South African agri-investments startup Livestock Wealth is under investigation by the country’s Financial Sector Conduct Authority (FSCA), which said it may not be in possession of the necessary licenses and thus could be operating illegally.
Formed in 2015, Livestock Wealth helps clients invest in tangible, growing agricultural assets such as cattle-breeding, free-range oxen, organic garden tunnels and macadamia trees via its platform.
Through connecting its network of small-scale partner farmers to online investors, the business model allows farmers who cannot afford to scale their business to access capital, while offering the investor an opportunity to invest in these assets, which are not influenced by financial market trends.
In a statement released last week, the FSCA, South Africa’s financial institutions market conduct regulator, announced the company was under investigation, and warned the public to be cautious when dealing with Livestock Wealth Financial Services (Pty) Ltd (Livestock FS) and Livestock Wealth (Pty) Ltd (Livestock Wealth).
“It has come to the attention of the FSCA that Livestock Wealth may be unlawfully offering members of the public investment into livestock and/or agricultural product(s), offering profitable returns upon maturity of the livestock and/or agricultural product(s),” the statement read.
“The Authority points out that Livestock Wealth is not authorised to render any financial services related business in terms of the Financial Advisory and Intermediary Services Act, 2002 (FAIS Act). It is of concern that Livestock Wealth has also been making use of Livestock FS’ financial service provider number on Livestock Wealth’s website. As a result, the Authority has commenced an investigation into Livestock Wealth.”
Livestock FS is a licensed FSP, with FSP number 51237, licensed to render Category I financial products and services, but the FSCA is pointing out that Livestock Wealth does not have any such license.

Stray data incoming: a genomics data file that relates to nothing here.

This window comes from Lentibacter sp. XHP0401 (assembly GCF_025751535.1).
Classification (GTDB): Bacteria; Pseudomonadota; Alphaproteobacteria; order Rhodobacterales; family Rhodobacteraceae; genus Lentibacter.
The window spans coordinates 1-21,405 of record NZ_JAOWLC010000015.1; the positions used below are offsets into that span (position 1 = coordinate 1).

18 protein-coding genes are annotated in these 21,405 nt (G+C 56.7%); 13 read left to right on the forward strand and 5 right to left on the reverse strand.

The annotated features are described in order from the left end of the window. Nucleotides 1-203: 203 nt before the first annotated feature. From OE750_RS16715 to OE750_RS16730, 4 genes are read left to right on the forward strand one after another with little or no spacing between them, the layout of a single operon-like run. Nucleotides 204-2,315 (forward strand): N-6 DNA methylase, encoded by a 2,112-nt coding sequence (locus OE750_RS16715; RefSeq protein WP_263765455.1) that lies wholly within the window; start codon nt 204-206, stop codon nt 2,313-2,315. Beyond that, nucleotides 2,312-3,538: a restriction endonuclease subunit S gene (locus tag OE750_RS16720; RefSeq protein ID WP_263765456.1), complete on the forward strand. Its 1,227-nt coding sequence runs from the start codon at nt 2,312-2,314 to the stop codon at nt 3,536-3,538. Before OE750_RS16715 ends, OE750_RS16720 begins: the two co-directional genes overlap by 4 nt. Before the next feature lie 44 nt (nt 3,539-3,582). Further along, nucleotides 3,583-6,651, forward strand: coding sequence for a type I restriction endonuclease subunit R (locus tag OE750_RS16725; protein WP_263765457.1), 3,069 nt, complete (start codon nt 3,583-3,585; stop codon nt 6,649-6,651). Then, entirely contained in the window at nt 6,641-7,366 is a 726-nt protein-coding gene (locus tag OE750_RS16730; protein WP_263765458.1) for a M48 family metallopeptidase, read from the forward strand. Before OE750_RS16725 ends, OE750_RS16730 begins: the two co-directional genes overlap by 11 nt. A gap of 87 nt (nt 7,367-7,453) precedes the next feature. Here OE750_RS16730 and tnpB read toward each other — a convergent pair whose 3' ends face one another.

“The FSCA points out that, for a person to offer financial services in South Africa, they must be licensed to do so by the FSCA and have acquired the correct category of licence. While Livestock FS is authorised to provide advice and intermediary services relating to insurance products and pension benefits, it is not authorised to provide any financial services relating to deposits or investments. The FSCA emphasises that Livestock Wealth is not authorised to conduct financial services of any description,” the statement read.
The FSCA did, however, emphasise that the investigations are not yet completed, and the that it has so far made no findings to date. It will update the public at the conclusion of the investigation of any administrative sanctions it may consider imposing against the relevant parties.
Livestock Wealth said it had previously been under the impression that it was operating within the law, and that it was “co-operating fully” with the FSCA’s investigation.
Disrupt Africa reported in October 2022 the startup had secured ZAR10 million (US$550,000) in funding from the Mineworkers Investment Company (MIC), through the Khulisani Ventures investment vehicle, which it said would be used to help the startup expand into international markets, while it has also received grant funding from the Alphacode Incubate programme in the past.